Kerfuffle

kerfuffle font

It's amazing how you can go through the first sixty years of your life and never once hear or see the word kerfuffle, but then it's everywhere. I heard the most recent instance of kerfuffle on the News Hour last night, when David Brooks, the conservative columnist from the New York Times, said that George Tenet's resignation from the CIA would avoid a kerfuffle later in the campaign.

Kerfuffle. It sounds like something Doris Roberts would say in her role as Marie Barone, the meddlesome momma on Everybody Loves Raymond: "Have some kerfuffle, Raymond, you have to eat!" (I don't watch this show, but it seems to play non-stop on every airplane flight I take, and I can't for the life of me understand why everybody loves it. And I don't think having earphones would change my opinion a whit.)

kerfuffle
Function: noun
Etymology: alteration of carfuffle, from Scots car- (probably from Scottish Gaelic cearr wrong, awkward) + fuffle to become disheveled
chiefly British : DISTURBANCE, FUSS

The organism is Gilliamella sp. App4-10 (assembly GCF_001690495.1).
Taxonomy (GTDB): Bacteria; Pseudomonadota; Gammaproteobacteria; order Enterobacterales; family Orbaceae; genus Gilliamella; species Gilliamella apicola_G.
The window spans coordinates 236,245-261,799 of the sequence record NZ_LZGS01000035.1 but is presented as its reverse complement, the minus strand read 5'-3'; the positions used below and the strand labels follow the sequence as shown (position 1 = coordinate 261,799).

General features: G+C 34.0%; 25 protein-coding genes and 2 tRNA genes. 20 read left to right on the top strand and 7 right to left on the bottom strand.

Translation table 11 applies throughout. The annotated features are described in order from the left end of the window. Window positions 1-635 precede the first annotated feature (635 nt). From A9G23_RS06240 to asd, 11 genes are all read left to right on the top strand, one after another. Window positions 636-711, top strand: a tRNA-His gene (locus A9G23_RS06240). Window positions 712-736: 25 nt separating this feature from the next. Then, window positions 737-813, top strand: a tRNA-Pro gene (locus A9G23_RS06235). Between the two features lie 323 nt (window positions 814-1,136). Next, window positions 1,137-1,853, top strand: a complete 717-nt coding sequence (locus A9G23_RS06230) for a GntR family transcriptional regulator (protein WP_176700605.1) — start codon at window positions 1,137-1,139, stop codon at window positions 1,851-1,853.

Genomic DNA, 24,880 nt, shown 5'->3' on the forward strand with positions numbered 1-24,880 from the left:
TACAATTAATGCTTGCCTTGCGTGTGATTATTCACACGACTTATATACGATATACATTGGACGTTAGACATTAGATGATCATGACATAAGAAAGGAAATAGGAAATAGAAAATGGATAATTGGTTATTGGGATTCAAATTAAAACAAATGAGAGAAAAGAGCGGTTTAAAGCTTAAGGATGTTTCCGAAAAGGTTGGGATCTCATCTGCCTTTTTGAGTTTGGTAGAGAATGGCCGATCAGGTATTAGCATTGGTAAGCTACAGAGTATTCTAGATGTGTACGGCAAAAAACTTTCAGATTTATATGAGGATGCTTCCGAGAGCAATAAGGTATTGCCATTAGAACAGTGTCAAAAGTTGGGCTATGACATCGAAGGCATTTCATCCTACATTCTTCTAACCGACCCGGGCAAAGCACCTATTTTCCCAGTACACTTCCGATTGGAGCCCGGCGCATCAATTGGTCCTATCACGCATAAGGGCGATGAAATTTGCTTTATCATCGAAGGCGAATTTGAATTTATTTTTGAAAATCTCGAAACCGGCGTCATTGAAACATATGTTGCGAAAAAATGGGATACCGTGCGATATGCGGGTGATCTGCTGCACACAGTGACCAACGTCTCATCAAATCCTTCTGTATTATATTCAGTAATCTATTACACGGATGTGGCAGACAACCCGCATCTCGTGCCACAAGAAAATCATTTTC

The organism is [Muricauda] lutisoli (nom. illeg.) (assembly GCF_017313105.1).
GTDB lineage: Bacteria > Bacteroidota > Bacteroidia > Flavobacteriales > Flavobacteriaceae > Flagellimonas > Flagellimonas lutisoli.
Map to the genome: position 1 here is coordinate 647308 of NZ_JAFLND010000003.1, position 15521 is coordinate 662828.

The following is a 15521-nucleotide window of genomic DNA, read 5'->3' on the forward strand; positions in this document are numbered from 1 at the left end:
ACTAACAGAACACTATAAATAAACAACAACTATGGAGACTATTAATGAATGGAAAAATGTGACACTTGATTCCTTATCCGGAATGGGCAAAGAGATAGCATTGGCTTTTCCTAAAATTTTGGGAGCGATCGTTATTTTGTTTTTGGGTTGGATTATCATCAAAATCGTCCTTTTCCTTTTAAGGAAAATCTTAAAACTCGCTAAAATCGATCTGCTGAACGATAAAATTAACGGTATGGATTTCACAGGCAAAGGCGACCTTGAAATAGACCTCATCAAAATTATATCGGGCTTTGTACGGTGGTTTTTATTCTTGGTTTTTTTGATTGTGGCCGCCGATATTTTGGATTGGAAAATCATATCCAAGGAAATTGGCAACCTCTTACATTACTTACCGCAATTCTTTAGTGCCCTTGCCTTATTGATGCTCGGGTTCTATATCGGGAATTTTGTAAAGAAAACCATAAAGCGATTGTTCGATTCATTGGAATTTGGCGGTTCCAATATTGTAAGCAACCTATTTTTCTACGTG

Merriam-Webster online

The Oxford English Dictionary is said to have over 171,000 words in current use and another 47,000 obsolete words (AskOxford). Even college graduates seldom have vocabularies comprising more than a tenth that many, so it's not remarkable to come upon a word one hasn't heard before. What is remarkable is how, once you've heard a new word, you hear it all the time!

I went googling for kerfuffle, which yielded 27,500 results — and that's just in the last three months! (You get the same results for pages dated anytime.) Amazingly, 857 pages have the word kerfuffle in the title.

There's even a kerfuffle font — see the graphic above. You can download the font from any number of font archives on the web, such as GRSites. Why you'd want to is another question.

But I love the word kerfuffle. I think I'll start using it all the time. It would have been the perfect word for Mr Clinton's extramarital affair: the "Monica Lewinsky kerfuffle."

On the other hand, I don't think it would be appropriate to say the "Abu Ghraib kerfuffle." Something tells me that a kerfuffle must inherently be a bit silly, more a "dust-up" or an "ado" rather than egregious wrong-doing.

Kerfuffle would also seem to be a perfect word for those culinary catastrophes known in the midwest as "hot dish." For those who have been spared acquaintance with this phenomenon, the hot dish is a staple of pot lucks, church suppers, and funerals and almost inevitably involves cream of mushroom soup as a main ingredient.

Come to think of it, there are any number of dishes where it's best not to know the ingredients — head cheese, for instance — and kerfuffle would be a terrific generic name for those as well.

Perhaps I can start a trend, but I certainly hope I'm not starting a kerfuffle kerfuffle.